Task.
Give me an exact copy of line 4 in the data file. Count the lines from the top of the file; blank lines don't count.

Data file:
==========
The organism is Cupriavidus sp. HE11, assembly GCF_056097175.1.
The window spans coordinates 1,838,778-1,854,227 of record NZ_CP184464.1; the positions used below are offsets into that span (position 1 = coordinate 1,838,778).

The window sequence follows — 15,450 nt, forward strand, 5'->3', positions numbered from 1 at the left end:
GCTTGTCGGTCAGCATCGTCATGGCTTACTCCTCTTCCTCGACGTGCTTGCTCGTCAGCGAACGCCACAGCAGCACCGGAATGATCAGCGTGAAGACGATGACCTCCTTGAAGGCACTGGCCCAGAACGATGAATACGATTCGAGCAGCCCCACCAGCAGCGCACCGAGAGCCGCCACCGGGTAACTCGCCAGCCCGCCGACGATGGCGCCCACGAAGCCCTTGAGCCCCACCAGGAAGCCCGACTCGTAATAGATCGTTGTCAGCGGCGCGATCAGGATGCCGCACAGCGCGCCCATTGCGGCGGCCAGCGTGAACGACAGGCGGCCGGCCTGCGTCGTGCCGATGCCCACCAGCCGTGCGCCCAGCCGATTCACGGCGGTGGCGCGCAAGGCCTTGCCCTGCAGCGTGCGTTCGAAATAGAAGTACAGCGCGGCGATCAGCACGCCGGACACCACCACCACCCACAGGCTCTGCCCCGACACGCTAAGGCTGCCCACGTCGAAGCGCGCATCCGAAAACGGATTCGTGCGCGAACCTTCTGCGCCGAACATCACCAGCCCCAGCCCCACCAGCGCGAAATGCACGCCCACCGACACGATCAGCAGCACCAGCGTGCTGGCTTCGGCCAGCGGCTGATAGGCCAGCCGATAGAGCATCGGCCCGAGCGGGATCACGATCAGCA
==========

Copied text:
GCTTGTCGGTCAGCATCGTCATGGCTTACTCCTCTTCCTCGACGTGCTTGCTCGTCAGCGAACGCCACAGCAGCACCGGAATGATCAGCGTGAAGACGATGACCTCCTTGAAGGCACTGGCCCAGAACGATGAATACGATTCGAGCAGCCCCACCAGCAGCGCACCGAGAGCCGCCACCGGGTAACTCGCCAGCCCGCCGACGATGGCGCCCACGAAGCCCTTGAGCCCCACCAGGAAGCCCGACTCGTAATAGATCGTTGTCAGCGGCGCGATCAGGATGCCGCACAGCGCGCCCATTGCGGCGGCCAGCGTGAACGACAGGCGGCCGGCCTGCGTCGTGCCGATGCCCACCAGCCGTGCGCCCAGCCGATTCACGGCGGTGGCGCGCAAGGCCTTGCCCTGCAGCGTGCGTTCGAAATAGAAGTACAGCGCGGCGATCAGCACGCCGGACACCACCACCACCCACAGGCTCTGCCCCGACACGCTAAGGCTGCCCACGTCGAAGCGCGCATCCGAAAACGGATTCGTGCGCGAACCTTCTGCGCCGAACATCACCAGCCCCAGCCCCACCAGCGCGAAATGCACGCCCACCGACACGATCAGCAGCACCAGCGTGCTGGCTTCGGCCAGCGGCTGATAGGCCAGCCGATAGAGCATCGGCCCGAGCGGGATCACGATCAGCA